Wallace Thurman, Rising Writing Star from Utah
Wallace Thurman (1902-1934) grew up in Calvary Baptist Missionary Church (Salt Lake City, Utah), which was co-founded by his grandmother and remains an active congregation today. Eventually, he enrolled at the University of Southern California in Los Angeles as a journalism student. There in Los Angeles, he had a chance meeting with author Arna Bontemps who took the young Wallace Thurman under his wing as a prodigy. (Read about Arna Bontemps’ hometown here: Arna Bontemps in Louisiana.)
According to blackpast.org: “While in Los Angeles he worked at the post office where he met aspiring novelist Arna Bontemps. Thurman and Bontemps worked together on The Pacific Defender, a black newspaper, and they started an artistic journal, Outlet. Relocating to Harlem in 1925, in part as a result of his friendship with Bontemps, Thurman founded a second magazine, The Looking Glass, and became managing editor of The Messenger.”
Wallace Thurman’s works include three novels: The Blacker the Berry: A Novel of Negro Life (1929), Infants of the Spring (1932), and The Interne (1932), and a Broadway play entitled Harlem: A Melodrama of Negro Life in Harlem (1929).
He passed away at age 32 in New York City after battling tuberculosis.
Calvary Baptist Missionary Church
The newest home of Calvary Baptist Missionary Church is located at 1090 South State Street in Salt Lake City. It was founded by a prayer group of Black women in 1892 who began the worship community in private homes and then moved into a series of different facilities as the congregation continued to grow. According to its calvaryslc.com/our-history: “The people worshipped God with great excitement, high energy, moving vigor, spiritual fervor, and call-response participation.”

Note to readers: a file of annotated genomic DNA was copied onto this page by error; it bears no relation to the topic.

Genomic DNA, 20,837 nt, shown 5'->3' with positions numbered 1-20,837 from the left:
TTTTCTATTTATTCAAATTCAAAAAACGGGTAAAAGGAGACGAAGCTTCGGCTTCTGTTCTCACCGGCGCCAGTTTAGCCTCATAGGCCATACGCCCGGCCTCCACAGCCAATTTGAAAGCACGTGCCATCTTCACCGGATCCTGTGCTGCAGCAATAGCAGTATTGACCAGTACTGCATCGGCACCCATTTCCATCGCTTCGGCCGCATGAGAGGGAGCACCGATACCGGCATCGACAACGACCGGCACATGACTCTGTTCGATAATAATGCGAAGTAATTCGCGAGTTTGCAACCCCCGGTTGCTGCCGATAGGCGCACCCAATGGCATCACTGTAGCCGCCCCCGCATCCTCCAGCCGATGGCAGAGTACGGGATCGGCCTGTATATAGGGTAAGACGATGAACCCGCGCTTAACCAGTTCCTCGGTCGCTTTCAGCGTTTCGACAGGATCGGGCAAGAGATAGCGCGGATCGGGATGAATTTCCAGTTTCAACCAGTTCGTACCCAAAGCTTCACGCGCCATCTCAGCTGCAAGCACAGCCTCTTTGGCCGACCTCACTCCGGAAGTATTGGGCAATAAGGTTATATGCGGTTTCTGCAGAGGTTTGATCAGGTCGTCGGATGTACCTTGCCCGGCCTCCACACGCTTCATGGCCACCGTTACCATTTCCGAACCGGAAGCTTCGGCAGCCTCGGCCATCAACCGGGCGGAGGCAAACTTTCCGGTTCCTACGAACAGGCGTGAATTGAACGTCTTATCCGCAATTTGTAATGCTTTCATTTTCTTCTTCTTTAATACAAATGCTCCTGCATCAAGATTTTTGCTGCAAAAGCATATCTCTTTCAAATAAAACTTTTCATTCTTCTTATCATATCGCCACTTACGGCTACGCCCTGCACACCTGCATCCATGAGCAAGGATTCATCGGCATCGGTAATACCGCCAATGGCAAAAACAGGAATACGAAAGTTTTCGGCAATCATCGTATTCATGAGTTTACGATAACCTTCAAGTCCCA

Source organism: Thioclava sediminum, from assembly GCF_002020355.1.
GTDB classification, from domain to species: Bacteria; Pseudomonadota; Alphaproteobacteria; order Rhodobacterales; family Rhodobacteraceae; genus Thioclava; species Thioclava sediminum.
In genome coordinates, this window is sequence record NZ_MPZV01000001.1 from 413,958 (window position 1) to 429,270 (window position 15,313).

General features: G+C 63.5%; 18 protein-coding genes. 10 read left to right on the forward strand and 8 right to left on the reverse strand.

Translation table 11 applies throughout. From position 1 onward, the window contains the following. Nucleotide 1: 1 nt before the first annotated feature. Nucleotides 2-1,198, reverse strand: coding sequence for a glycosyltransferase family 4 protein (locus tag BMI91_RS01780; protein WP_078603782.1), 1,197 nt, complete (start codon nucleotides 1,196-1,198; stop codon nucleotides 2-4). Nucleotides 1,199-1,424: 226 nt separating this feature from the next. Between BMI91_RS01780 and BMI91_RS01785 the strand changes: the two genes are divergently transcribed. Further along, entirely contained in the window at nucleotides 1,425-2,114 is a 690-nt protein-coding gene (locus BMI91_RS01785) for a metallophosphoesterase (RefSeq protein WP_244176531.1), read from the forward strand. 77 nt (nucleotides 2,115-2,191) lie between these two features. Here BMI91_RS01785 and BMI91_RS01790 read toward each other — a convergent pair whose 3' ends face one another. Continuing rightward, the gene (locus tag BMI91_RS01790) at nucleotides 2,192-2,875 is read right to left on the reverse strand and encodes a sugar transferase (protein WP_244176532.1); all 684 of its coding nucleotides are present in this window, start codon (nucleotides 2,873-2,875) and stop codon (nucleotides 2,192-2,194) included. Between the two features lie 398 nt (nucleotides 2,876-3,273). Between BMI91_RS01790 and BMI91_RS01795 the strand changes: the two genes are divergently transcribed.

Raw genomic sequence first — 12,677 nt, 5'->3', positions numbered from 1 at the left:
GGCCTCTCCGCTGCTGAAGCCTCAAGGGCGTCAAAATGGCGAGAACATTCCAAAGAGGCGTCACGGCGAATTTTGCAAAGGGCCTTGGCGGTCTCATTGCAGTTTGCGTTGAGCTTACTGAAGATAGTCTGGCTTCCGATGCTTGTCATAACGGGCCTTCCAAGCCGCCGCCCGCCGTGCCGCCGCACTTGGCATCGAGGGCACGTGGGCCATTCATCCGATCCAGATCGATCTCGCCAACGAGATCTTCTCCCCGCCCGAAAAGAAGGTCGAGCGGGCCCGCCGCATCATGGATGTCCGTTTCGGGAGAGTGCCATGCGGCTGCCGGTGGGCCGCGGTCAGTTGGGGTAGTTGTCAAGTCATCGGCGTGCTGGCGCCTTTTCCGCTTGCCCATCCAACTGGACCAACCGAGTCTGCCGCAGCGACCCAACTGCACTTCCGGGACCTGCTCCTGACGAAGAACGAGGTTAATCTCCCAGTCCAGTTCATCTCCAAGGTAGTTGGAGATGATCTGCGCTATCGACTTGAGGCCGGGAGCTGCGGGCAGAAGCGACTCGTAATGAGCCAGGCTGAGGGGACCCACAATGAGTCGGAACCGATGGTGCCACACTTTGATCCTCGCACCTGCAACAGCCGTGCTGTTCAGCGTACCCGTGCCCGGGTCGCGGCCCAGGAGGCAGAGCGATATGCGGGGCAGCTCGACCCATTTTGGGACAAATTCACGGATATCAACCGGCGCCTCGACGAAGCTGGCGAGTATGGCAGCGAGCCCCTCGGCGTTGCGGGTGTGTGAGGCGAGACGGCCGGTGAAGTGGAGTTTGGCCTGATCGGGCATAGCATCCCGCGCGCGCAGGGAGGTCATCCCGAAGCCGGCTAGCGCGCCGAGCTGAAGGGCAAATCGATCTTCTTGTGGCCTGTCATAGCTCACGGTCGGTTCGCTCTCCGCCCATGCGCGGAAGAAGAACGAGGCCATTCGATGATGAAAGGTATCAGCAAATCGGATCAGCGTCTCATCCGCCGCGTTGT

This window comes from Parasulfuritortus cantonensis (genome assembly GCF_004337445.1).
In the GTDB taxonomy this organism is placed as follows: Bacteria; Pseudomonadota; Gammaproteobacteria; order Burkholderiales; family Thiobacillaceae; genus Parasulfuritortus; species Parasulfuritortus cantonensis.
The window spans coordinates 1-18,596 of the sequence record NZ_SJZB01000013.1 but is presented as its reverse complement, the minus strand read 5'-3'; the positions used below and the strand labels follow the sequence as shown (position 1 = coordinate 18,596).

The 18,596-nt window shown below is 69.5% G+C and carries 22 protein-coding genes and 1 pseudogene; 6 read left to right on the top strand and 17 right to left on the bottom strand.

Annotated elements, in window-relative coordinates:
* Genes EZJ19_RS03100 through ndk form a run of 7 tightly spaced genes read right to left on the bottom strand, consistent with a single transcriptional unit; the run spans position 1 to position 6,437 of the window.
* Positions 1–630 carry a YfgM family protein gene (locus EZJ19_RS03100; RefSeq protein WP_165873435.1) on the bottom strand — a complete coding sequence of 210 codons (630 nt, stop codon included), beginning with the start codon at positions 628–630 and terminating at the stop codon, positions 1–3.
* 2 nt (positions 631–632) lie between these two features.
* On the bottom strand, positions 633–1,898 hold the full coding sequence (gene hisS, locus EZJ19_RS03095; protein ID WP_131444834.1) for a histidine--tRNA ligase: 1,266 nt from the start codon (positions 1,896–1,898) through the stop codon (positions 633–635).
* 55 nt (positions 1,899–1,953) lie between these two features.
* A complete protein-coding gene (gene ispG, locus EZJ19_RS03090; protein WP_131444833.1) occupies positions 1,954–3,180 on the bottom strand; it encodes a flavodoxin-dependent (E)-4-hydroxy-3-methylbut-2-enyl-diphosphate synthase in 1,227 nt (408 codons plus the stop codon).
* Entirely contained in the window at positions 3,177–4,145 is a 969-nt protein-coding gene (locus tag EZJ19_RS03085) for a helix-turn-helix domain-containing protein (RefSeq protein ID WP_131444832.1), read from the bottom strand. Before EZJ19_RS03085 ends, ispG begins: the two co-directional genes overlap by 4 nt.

The church became known for powerful sermons and connections to literature. The pastor of the church when Wallace Thurman was born was Reverend James Washington who led the Alexander Dumas Literary Society and published a newspaper. In Thurman’s youth, Booker T. Washington was also a guest speaker at the church. (Read more about Booker T. Washington through any of these web pages: Booker T. Washington in Virginia, Booker T. Washington in West Virginia, and W.E.B. DuBois in Massachusetts.)
Throughout its history, Calvary Baptist is an example of a thriving Black church that provides a vast number of community services. According to its website: “The mission of the Calvary Missionary Baptist Church of Salt Lake City, Utah is to share the gospel with non-believers, to make disciples of the un-churched, and to empower believers to faithful Christian ministry. The congregation is determined to help meet the needs, first and foremost, spiritually, but educationally, politically, economically, and socially as well.”
The growth of Calvary mirrored Black migration to Utah at the turn of the 20th century. During Thurman’s years in Utah, Salt Lake City’s Black population tripled to more than 800 (the total population was approximately 50,000). Today Salt Lake City has grown to approximately 200,000, including around 4,400 Black residents.
Calvary Baptist Church is the third stop on the Utah Author Adventures Trail.